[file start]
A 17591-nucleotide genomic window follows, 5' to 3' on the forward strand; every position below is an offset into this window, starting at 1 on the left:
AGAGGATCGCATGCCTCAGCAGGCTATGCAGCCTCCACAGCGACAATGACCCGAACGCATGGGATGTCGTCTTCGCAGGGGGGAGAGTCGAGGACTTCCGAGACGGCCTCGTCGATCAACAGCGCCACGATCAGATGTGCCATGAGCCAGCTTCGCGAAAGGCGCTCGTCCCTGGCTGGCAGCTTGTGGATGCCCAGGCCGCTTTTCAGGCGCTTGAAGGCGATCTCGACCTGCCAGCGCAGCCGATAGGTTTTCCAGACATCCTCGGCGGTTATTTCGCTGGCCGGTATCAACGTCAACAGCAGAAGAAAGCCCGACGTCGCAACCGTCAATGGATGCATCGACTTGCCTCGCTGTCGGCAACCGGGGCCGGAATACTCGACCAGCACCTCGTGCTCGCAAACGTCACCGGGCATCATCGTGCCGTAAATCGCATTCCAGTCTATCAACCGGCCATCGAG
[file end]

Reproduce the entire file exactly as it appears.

A 17591-nucleotide genomic window follows, 5' to 3' on the forward strand; every position below is an offset into this window, starting at 1 on the left:
AGAGGATCGCATGCCTCAGCAGGCTATGCAGCCTCCACAGCGACAATGACCCGAACGCATGGGATGTCGTCTTCGCAGGGGGGAGAGTCGAGGACTTCCGAGACGGCCTCGTCGATCAACAGCGCCACGATCAGATGTGCCATGAGCCAGCTTCGCGAAAGGCGCTCGTCCCTGGCTGGCAGCTTGTGGATGCCCAGGCCGCTTTTCAGGCGCTTGAAGGCGATCTCGACCTGCCAGCGCAGCCGATAGGTTTTCCAGACATCCTCGGCGGTTATTTCGCTGGCCGGTATCAACGTCAACAGCAGAAGAAAGCCCGACGTCGCAACCGTCAATGGATGCATCGACTTGCCTCGCTGTCGGCAACCGGGGCCGGAATACTCGACCAGCACCTCGTGCTCGCAAACGTCACCGGGCATCATCGTGCCGTAAATCGCATTCCAGTCTATCAACCGGCCATCGAG